U.S. Supreme Court
The Winnebago, 205 U.S. 354 (1907)
No. 218, 219
Argued February 28, 1907
Decided April 8, 1907
205 U.S. 354
A state law will not be held unconstitutional in a suit coming from a state court at the instance of one whose constitutional rights are not invaded because, as against a class making no complaint, it might be held unconstitutional.
Whether a state lien statute, otherwise constitutional, applies to vessels not to be used in the waters of the state on whose credit the supplies were furnished, whether the lien was properly filed as to time and place, and what the effect thereof is as to bona fide purchasers without notice, are not federal questions, but the judgment of the state court is final and conclusive on this Court.
Whether a state lien statute is unconstitutional as permitting the seizure and sale of a vessel and the distribution of the proceeds in conflict with chanroblesvirtualawlibrary
the exclusive jurisdiction in admiralty of the federal courts will not be determined in a suit from the state courts where no holder of a maritime lien is present contesting the unconstitutionality of the statute. A contract to build a vessel is not a maritime contract enforceable only in admiralty, but the remedy is within the jurisdiction of the state court, and this rule applies to items furnished the vessel after she has been launched, but which are really part of her original construction.
142 Mich. 84 affirmed.
These cases may be considered together. They are writs of error to the judgments of the Supreme Court of Michigan affirming the decrees of the Circuit Court of Wayne County, Michigan, enforcing liens for the De Laney Forge & Iron Company, defendant in error, in 218, and George W. Edwards and others, defendants in error in 219, and interveners in the original case.
The Winnebago, a steel steamer of 1,091 tons burden, was built by the Columbia Iron Works at St. Clair, Michigan. The contract price was $95,000; date of contract, March 8, 1902, between the Columbia Iron Works and John J. Boland and Thomas J. Prindeville. It was understood that these persons should organize a corporation to be known as the Iroquois Transportation Company. The contract price was to be paid $31,000 in cash, from time to time; for the balance, the transportation company was to execute its notes to the amount of $16,000, to issue bonds for $48,000, to be secured by mortgage upon its property. On April 5, 1902, Boland and Prindeville assigned the contract to the Iroquois Transportation Company. Payments were made on the contract as follows: $7,500 at date of signing contract; 7,500, April 3, 1902; 4,000, April 14, 1902; 4,000, June 15, 1902; 4,000, July 15, 1902.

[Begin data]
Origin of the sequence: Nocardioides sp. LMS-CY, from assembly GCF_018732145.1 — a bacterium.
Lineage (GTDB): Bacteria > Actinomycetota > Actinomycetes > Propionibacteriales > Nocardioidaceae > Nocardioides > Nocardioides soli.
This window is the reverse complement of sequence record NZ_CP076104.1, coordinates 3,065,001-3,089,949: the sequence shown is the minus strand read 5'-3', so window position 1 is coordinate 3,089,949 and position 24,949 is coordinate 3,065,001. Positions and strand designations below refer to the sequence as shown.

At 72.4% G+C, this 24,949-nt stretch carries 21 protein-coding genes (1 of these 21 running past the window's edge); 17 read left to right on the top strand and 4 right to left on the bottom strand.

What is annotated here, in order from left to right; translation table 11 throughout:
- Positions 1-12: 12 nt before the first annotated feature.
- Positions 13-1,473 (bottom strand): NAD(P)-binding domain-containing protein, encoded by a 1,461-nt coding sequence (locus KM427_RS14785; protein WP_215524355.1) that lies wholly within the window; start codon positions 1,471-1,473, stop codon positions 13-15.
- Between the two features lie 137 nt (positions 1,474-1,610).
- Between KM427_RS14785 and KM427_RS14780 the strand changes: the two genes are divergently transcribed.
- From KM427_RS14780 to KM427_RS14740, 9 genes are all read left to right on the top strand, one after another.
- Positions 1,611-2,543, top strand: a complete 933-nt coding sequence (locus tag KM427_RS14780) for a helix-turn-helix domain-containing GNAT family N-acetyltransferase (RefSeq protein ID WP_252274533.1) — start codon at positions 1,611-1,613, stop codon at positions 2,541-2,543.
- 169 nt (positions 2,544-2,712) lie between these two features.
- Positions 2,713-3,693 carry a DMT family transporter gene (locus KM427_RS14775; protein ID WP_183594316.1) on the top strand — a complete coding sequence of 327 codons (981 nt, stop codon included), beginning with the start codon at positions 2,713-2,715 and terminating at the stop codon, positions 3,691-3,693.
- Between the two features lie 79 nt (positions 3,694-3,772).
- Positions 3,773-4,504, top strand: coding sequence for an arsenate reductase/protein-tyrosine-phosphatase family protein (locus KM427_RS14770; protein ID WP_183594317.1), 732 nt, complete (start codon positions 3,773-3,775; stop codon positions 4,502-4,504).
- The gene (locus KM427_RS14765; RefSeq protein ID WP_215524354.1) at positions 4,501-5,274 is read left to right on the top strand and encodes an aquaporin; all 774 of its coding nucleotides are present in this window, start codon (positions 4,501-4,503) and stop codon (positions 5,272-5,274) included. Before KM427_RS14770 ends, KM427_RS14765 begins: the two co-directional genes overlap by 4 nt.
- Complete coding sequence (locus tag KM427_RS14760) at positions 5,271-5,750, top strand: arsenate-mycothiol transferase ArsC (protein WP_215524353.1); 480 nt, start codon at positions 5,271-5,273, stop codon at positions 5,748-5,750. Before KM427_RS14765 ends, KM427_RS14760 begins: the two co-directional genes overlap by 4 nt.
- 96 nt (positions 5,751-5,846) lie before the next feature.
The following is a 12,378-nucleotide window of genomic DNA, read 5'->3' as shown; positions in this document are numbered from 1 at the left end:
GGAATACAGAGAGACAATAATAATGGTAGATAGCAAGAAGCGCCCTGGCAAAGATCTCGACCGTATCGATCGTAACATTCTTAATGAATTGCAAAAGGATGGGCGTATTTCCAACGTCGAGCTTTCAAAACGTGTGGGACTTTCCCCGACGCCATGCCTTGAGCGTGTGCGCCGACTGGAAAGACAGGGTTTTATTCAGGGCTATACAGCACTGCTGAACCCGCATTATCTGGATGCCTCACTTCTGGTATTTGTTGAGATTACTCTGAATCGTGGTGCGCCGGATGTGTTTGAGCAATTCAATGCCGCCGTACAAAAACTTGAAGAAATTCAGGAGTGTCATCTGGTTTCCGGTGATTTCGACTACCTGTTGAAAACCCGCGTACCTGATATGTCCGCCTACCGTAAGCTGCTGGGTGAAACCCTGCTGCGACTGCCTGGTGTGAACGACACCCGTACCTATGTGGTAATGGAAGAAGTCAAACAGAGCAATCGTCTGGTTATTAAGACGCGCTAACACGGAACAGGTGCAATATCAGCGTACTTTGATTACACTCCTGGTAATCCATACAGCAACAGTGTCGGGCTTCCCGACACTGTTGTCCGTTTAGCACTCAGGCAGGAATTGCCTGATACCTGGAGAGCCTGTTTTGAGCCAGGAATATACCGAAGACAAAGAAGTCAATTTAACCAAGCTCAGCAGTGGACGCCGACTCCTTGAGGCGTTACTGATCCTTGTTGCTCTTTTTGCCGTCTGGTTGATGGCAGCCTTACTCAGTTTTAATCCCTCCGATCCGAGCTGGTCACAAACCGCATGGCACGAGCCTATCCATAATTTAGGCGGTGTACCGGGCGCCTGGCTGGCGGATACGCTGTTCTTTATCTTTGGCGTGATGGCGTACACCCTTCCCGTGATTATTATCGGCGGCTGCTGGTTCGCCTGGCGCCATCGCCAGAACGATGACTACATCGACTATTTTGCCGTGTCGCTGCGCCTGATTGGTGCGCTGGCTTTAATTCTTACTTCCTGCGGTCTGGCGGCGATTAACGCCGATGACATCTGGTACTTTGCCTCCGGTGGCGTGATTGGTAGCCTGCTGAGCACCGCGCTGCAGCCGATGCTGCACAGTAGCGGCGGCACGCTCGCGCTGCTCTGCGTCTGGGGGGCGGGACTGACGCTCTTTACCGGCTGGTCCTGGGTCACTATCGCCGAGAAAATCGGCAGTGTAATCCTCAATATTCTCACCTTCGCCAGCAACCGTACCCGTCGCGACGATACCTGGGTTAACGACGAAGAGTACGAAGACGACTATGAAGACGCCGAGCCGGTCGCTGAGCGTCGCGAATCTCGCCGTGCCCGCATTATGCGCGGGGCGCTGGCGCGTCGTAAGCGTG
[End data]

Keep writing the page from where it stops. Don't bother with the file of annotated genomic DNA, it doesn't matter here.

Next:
An additional $4,000 was paid on October 3, 1902, and two negotiable notes of $4,000 given, maturing respectively November 1, 1903, and November 1, 1904.
The steamer was launched March 21, 1903. After she was in the water, the work on the contract continued. On July 18, 1903, she was inspected, measured, enrolled, and licensed to chanroblesvirtualawlibrary
be employed in domestic and foreign trade. This license was issued in the name of the Columbia Iron Works as owner.
On July 19, 1903, the Iroquois Transportation Company received a bill of sale of the steamer and delivered to the Columbia Iron Works ninety-six negotiable bonds of $500 each, secured by mortgage on the steamer, and paid the balance of the purchase money, which was to be paid in cash, then amounting between $400 and $500.
The agreement recited that possession was given to the Iroquois Transportation Company for the purpose of completing and finishing up those things still remaining undone on the steamer and required to be done by the iron works by the terms of the contract for the construction of the steamer,
"it being the sole intent and purpose of this agreement to enable the Iroquois Transportation Company to obtain immediate possession of the steamer, and without intending either to limit the extent of the obligation of said Columbia Iron Works under the original specifications."
The steamer left St. Clair for Lorain, Ohio, July 19, 1903. At that time, she was not completed, and workmen remained on her and went with her to St. Clair, where additional work was done upon her. She was afterwards engaged in carrying cargoes between points on Lake Erie and Lake Superior.
On July 30, 1903, the Columbia Iron Works made an assignment for the benefit of creditors. On August 25, 1903, the De Laney Forge & Iron Company served notice on the Iroquois Transportation Company that it made a claim of lien against the steamer for forging and material furnished, and on October 6, 1903, complaint was filed in the Circuit Court of Wayne County, Michigan, and shortly thereafter Edwards and others intervened in the case, claiming a lien. The Iroquois Company gave a bond under the statute for the release of the vessel. Decrees were rendered in favor of the claimants and interveners in the Circuit Court of Wayne County, and upon appeal they were affirmed in the Supreme Court of Michigan, 142 Mich. 84. chanroblesvirtualawlibrary